Cycling Weekly’s Deputy Editor agreed to try and ride the Marmotte and Etape in two days. Now he’s got to actually go and do it.
Well, the big day is almost upon me. I fly out to Lyon this afternoon and like a prisoner on Death row have a day to hang around and do nothing before the big day.
The plan is to get a little ride in tomorrow to test the legs, but the problem with being in the Alpes that it?s all up and down. There isn?t a single ride you can do where you can just spin the legs for an hour or two. Especially when the accommodation is at the top of Alpe d?Huez.
I?ve been looking online for a taxi service in Bourg d?Osians that has cars fitted with bike racks, but can?t find any. Even if there were, they?d probably be closed between 10.30am and 2.30pm for lunch.
I do at least have a bike to ride. But only just. The Independent Fabrications bike arrived at the end of last week, but only after I forked out a load of dosh to get it out of the Parcel Force depot. In all their infinite wisdom, customs and excise decided to charge me a lot of money to release the bike, even though it hasn?t been bought, and will eventually go back to the States.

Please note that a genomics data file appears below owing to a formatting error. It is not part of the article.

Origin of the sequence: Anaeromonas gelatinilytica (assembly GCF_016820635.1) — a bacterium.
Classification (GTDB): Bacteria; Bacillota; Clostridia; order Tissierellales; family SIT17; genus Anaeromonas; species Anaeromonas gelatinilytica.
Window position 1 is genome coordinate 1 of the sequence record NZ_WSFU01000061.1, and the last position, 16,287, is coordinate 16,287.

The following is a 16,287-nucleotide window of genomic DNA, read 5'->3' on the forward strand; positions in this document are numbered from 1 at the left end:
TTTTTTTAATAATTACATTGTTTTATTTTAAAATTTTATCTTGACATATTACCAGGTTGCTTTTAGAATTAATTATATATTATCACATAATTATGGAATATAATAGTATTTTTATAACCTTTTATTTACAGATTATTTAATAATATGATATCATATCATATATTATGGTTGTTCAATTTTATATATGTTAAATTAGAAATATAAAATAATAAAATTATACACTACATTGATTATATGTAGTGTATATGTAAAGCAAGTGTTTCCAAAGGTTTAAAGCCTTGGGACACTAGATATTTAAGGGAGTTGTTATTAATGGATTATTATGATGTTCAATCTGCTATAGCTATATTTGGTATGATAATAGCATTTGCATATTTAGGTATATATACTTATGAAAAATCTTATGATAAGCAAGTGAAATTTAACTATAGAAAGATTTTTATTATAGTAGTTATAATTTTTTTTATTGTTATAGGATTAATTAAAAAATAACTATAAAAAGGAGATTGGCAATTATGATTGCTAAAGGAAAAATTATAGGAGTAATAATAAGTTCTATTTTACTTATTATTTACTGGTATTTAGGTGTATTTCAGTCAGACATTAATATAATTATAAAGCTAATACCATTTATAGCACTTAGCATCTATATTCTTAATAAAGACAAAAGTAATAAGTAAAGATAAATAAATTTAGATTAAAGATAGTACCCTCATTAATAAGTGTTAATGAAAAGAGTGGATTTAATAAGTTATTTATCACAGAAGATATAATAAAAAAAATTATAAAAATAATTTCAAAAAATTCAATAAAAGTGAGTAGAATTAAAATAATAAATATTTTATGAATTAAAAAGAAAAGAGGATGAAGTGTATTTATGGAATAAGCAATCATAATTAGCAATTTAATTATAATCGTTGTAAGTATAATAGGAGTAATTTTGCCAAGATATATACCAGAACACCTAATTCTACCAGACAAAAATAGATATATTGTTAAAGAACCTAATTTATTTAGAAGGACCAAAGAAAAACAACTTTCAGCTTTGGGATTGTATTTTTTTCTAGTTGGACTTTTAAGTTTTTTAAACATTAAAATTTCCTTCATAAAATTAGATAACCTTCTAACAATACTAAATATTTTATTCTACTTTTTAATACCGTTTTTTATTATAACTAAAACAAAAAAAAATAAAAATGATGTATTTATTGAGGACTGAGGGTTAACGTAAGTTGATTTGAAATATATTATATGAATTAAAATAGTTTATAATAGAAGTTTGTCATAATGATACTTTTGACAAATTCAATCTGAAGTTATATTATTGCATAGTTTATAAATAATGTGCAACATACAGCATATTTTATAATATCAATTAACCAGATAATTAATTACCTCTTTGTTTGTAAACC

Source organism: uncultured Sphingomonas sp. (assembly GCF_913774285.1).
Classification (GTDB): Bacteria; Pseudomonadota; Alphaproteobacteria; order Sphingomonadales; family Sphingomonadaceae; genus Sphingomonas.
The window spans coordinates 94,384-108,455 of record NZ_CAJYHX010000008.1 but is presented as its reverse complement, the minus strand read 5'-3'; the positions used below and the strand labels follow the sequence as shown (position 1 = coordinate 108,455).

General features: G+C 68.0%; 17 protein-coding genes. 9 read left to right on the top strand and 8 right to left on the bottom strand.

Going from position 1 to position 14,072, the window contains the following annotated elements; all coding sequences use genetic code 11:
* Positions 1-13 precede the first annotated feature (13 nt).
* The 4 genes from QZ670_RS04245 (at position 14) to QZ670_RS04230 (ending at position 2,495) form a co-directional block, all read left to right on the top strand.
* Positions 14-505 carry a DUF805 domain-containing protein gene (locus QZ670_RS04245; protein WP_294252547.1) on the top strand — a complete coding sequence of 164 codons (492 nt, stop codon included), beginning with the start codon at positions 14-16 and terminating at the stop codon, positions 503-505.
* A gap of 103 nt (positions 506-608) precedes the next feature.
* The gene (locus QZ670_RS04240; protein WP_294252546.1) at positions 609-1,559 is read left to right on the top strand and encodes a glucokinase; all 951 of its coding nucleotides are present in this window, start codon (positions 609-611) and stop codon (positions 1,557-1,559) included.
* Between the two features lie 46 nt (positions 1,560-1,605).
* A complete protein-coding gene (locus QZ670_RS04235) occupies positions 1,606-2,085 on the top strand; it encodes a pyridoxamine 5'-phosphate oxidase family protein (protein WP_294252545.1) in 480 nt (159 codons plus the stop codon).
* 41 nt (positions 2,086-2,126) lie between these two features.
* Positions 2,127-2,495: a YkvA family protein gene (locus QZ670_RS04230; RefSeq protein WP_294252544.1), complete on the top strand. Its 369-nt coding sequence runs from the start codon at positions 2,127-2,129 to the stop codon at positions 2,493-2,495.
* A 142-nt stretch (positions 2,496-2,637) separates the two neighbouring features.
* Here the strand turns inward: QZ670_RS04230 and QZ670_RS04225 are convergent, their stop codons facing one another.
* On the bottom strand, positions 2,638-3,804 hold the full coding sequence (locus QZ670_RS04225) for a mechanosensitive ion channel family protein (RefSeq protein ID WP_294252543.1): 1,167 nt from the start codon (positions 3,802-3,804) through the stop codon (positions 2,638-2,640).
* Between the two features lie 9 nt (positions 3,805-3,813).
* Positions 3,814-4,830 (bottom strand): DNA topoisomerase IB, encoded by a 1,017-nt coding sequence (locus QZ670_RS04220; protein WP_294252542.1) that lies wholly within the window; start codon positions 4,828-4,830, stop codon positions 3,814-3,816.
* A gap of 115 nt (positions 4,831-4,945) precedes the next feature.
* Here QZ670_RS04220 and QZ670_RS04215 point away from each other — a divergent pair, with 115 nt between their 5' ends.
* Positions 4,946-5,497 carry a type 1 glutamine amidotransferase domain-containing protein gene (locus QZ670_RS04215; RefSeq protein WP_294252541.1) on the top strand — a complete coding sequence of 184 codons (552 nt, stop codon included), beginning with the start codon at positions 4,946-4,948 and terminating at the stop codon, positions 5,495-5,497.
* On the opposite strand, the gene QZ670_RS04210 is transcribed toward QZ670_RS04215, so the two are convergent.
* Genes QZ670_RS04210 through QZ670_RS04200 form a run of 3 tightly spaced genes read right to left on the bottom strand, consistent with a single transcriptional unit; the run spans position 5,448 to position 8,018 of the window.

When it arrived, I excitedly unpacked it. The frame looked great. Out of the wheel box I pulled a beautiful, brand new Mavic R-Sys rear wheel. Quickly followed by another beautiful, brand new Mavic R-Sys rear wheel. Ah. We have a problem.
It turns out one of my fellow ?crazy betters? (as we?ve been christened) had two front wheels and has promised to bring them both it with him. I hope he does, I?m not very good at wheelies.
Once I?d swapped the 175mm cranks with the 170mms I had asked for, bought a headset and stopped the seatpin from slipping down the seat tube with some carbon grip, I was good to go.
My training has taken a bit of a dip of late. Coaching manuals refer to this as tapering, and apparently it?s good for the form. So that?s all right then.